Ingalls Shipbuilding congratulates the 2022 STEM grant recipients:
Alabama School of Mathematics and Science (Mobile, Alabama): Providing students with a term-long course in renewable and alternative energy technologies.
Barton Academy for Advanced World Studies (Mobile, Alabama): Students will expand their thinking from a local to a global perspective by working with drones and underwater robots to solve real world problems in our oceans and atmosphere.
Christ the King Catholic School (Daphne, Alabama): Students will learn how to use a laser cutter and 3D printer in order to build a drone.
College and Career Technical Institute (Pascagoula, Mississippi): Students will explore lesson planning by designing STEM-based lesson plans using the Robot Blox.
Denton Magnet School of Technology (Mobile, Alabama): Students will compete in STEM competitions that will engage students in their understanding of the career options available post high school.
Fab Lab Jackson County (Vancleave, Mississippi): Teachers will use technology tools along with engineering skills to excite students about future opportunities of STEM engineering and design careers.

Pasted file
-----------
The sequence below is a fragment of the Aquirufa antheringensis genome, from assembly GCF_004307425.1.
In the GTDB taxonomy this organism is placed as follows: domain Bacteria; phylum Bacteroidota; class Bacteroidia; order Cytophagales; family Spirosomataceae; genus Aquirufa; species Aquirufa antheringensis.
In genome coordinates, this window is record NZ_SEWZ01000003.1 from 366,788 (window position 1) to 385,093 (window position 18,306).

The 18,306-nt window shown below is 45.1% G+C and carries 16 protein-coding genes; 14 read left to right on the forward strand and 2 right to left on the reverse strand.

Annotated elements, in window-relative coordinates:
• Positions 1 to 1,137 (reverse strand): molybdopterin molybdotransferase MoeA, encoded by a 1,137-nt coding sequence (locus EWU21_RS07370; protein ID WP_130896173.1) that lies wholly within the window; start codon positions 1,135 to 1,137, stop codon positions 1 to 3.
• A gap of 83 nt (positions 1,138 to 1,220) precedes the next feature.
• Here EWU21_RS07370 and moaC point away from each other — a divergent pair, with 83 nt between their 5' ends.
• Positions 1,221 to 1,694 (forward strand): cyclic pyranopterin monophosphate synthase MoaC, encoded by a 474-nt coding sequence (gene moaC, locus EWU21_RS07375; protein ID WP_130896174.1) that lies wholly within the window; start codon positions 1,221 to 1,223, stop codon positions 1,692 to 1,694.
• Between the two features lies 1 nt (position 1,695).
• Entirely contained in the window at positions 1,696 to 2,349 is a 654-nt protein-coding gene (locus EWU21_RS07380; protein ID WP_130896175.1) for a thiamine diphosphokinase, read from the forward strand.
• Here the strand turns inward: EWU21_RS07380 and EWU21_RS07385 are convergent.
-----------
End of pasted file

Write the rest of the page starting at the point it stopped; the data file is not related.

Foley Elementary School (Foley, Alabama): Students will complete lessons in the STEM lab using the SeaPerch ROV, a hands-on robotics program.
Foley Middle School (Foley, Alabama): Students will complete hands-on learning activities at the Gulf Coast Exploreum Science Center in Mobile, Alabama., helping them learn about the body and healthy habits.
Gautier Middle School (Gautier, Mississippi): Will purchase a laser cutter-engraver and accessories to teach students the new technology being used by the STEM industry.
Loxley Elementary School (Loxley, Alabama): Obtaining a Minecraft Education license for up to 80 sixth-grade students, providing a virtual world for students to practice math, engineering, and problem-solving skills.
Lyman Elementary School (Gulfport, Mississippi): Students will research the history and effects of our current energy sources and explore renewable energy resources in an attempt to power a Lego car.
Meadowlake Elementary School (Mobile, Alabama): This project will be the start of robotics and coding clubs for students and will help the school purchase more robots.